That sounds a bit sad. Guys pining for an age where attractive local women were attracted to them because they didn't know any better. I guess you can still find that's the case in developing countries nowadays. Was English teaching ever considered prestigious or was it just a bit more in demand in the past? Why would a student look up to an English teacher at a university with just an unrelated BA. Even back in the 80s. I know I wouldn't have done. They might have found them more interesting or exotic but academically respected? I doubt it.
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PRagic



Joined: 24 Feb 2006

PostPosted: Wed Oct 18, 2017 2:21 am    Post subject: Reply with quote

Agreed. Even in the early 90s, being an English teacher was not high up on the status totem pole, especially if you worked for an institute or, gasp, worked gigs on a tourist visa.

People seldom go into ESL for status, though, and most of the people I know who have made a very good living teaching have been more concerned with the bottom line than with the way Koreans viewed them.
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The Great Toad



Joined: 12 Jun 2004

PostPosted: Sun Oct 22, 2017 8:00 pm    Post subject: Reply with quote

Ha ha you are all addicts to my fav fermented food... you wont leave Korea. Or alot of you (i luv to use alot the reason why i do not tech merikans anymor got tired of correcting alot) u can not get jobs outside cuz you aint even got a teacher kreditiantials like me.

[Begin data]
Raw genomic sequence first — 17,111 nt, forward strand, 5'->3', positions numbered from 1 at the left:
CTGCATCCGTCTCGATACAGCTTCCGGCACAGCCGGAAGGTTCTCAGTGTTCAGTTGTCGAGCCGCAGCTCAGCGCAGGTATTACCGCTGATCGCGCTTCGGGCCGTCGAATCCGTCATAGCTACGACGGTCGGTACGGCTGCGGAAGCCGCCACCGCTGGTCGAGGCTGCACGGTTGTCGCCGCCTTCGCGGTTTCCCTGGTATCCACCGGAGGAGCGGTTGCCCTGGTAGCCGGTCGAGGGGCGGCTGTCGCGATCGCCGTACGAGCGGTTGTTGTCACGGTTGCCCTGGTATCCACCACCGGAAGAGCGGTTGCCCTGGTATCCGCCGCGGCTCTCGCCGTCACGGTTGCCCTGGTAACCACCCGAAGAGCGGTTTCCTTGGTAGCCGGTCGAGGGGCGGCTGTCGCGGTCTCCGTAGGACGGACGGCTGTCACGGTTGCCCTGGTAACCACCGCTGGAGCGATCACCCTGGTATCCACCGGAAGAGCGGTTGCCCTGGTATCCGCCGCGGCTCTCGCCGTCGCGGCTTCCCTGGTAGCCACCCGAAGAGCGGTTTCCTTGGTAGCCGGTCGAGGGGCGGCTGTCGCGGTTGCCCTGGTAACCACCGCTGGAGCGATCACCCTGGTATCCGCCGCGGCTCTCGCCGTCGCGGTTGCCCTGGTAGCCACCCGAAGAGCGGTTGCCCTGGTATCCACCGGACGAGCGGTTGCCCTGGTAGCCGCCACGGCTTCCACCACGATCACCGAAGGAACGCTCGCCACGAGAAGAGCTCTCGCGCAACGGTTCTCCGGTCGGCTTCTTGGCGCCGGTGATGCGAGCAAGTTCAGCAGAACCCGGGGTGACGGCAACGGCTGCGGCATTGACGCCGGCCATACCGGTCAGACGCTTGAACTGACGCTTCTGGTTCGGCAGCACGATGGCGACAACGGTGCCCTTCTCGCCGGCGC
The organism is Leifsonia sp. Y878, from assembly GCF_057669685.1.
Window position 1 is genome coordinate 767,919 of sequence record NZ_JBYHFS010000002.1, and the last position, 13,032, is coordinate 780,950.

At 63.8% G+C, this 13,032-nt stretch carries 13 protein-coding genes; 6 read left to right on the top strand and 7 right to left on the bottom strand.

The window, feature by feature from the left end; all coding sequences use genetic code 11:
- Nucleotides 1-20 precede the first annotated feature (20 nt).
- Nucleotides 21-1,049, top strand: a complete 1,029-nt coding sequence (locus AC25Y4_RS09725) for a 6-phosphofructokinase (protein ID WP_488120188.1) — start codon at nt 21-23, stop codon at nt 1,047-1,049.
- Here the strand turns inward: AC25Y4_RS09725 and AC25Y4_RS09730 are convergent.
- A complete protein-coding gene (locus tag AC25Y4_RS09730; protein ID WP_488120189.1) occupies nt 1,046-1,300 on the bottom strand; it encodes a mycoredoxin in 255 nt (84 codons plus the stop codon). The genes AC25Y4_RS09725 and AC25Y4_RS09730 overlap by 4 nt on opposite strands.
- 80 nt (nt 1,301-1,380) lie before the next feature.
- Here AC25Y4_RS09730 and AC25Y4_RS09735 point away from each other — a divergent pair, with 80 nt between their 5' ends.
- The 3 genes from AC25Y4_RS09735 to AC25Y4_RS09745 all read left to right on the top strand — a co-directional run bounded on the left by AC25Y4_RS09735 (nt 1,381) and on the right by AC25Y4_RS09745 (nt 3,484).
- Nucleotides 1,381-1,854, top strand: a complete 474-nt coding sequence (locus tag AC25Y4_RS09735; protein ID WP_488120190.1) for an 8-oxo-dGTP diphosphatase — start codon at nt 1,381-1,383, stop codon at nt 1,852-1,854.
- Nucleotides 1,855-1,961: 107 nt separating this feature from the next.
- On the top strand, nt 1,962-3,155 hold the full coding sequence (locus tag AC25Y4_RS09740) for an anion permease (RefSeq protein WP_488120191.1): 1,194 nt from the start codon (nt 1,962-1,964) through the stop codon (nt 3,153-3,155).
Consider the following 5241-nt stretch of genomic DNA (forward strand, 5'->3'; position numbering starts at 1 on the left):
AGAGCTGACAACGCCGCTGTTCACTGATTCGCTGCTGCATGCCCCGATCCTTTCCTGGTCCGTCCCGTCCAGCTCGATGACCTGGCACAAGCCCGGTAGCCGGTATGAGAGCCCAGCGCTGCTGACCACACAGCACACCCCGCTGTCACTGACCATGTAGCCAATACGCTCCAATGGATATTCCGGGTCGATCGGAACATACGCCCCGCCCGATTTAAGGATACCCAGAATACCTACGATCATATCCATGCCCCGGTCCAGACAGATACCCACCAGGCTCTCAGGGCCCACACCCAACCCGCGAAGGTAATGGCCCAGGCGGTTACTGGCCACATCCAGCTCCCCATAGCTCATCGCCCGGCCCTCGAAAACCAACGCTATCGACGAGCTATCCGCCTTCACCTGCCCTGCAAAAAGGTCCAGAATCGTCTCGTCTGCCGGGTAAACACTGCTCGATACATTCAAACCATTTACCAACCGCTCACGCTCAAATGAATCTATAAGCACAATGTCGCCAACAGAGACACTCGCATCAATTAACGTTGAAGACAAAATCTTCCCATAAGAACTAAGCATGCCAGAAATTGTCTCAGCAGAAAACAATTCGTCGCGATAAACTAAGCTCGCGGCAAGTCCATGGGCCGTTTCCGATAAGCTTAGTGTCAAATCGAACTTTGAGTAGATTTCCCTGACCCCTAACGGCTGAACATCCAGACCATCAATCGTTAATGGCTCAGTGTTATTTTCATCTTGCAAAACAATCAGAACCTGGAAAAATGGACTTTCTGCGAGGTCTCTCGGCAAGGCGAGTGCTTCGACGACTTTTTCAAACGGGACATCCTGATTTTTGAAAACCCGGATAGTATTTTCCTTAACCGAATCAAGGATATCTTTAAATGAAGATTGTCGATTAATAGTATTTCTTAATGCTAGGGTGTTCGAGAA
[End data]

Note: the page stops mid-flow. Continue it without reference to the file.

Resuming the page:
That was kinda my freudian rage in korea 23 year old envy of the guys big fat salary lime mine when my big package of background creds and experence shoulda trumped his and had me making mor.

So it was that i left korea and went to work 4 tons of cash in arab places... now though i am in south east asia making mor than i ever did in korea... tbough not as much as mid-east.

Meanwhile you scrubs are mad cuz you do not get raises. Anint nobody gonna give you a raise when the bar is set at university degree and some 99dolla online tesol course! Ha ha try being cool like me and work in Arab countries... although i admit i missed bbq korean pork bekchu wraps that are illeagal in them blasted arab lands.

Anyway i am still furious at korea for not hiring me back into epik again but it was 4 my monetary gain and coreas loss of brain blessin. I guess i might go back if i can get a slacker u iversity job but rite now i am fine making mor money with slower internet. I just wish all u slacker 4 year hiztory of gender maxists studies could get a job in ur home coutries with ur worthless degrees then i could get back into korea and eat tons kf refried kimchi with fresh duuboo... but nooooooo you slacker guys have to take my job! Please go home and collect unemlloyment so the demand outpaces supply - then next contract i will leave se asia and do Corea again.

Get out of Korea- starbucks will hire ur hipstsr selves.
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S3raph1m



Joined: 06 Mar 2017

PostPosted: Mon Oct 23, 2017 8:32 pm    Post subject: Reply with quote

The Great Toad wrote:
Ha ha you are all addicts to my fav fermented food... you wont leave Korea. Or alot of you (i luv to use alot the reason why i do not tech merikans anymor got tired of correcting alot) u can not get jobs outside cuz you aint even got a teacher kreditiantials like me.

That was kinda my freudian rage in korea 23 year old envy of the guys big fat salary lime mine when my big package of background creds and experence shoulda trumped his and had me making mor.